Constantine and the Movement towards Unity in the Empire and the Church, 305-325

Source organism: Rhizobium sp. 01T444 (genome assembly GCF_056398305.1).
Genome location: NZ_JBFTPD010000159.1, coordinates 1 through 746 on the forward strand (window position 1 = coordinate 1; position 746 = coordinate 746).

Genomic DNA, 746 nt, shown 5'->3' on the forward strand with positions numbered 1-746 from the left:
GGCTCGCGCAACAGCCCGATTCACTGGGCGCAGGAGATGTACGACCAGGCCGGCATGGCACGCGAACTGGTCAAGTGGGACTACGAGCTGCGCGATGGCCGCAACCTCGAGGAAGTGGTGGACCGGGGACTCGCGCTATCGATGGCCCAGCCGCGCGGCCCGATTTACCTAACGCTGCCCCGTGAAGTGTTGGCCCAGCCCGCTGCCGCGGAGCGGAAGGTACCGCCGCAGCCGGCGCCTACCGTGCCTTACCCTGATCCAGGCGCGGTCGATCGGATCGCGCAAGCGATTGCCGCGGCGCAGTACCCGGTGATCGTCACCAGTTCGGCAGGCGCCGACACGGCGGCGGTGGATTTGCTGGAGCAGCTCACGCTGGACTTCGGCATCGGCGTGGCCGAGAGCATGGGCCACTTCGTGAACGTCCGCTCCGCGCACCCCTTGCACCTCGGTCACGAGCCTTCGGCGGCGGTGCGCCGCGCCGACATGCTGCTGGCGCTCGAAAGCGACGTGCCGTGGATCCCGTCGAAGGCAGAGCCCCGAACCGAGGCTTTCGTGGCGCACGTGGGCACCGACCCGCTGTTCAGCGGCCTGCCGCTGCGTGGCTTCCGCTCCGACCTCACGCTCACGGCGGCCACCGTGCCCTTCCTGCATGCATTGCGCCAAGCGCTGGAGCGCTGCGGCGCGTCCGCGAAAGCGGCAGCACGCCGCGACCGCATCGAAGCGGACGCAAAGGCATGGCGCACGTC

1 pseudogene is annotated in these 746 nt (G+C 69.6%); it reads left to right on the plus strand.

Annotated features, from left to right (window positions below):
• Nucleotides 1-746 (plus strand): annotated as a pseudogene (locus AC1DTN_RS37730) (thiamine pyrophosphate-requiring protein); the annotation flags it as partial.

A study of Constantine's political and religious life provides a good example of a fourth century man who pursued both his individual and collective goals. Constantine's individual ambition was to rule the empire, a goal on which he never wavered and which he eventually achieved. Along with this personal goal, however, he also championed the collective goal shared by all Christians, that is, to provide a safe, unified political and religious atmosphere in which both the individual Christian and the corporation of the Church could prosper. By providing this atmosphere, Constantine could secure for himself and for the empire, the favor of the high God. This paper will study Constantine's methods of securing both his personal goals and the goals of the state. It is the purpose of this paper to examine the events leading to Constantine's sole reign in 324, and to discover that after his conversion at the Milvian Bridge it was his earnest desire to promote peace, politically, militarily, and doctrinally in his reign as emperor and in his self proclaimed role as overseer of the Church. It is in that effort, then, that this paper will discuss the events from 305 to 325 AD and the controversies with which Constantine dealt in the movement towards unity, both in the empire and in the Church.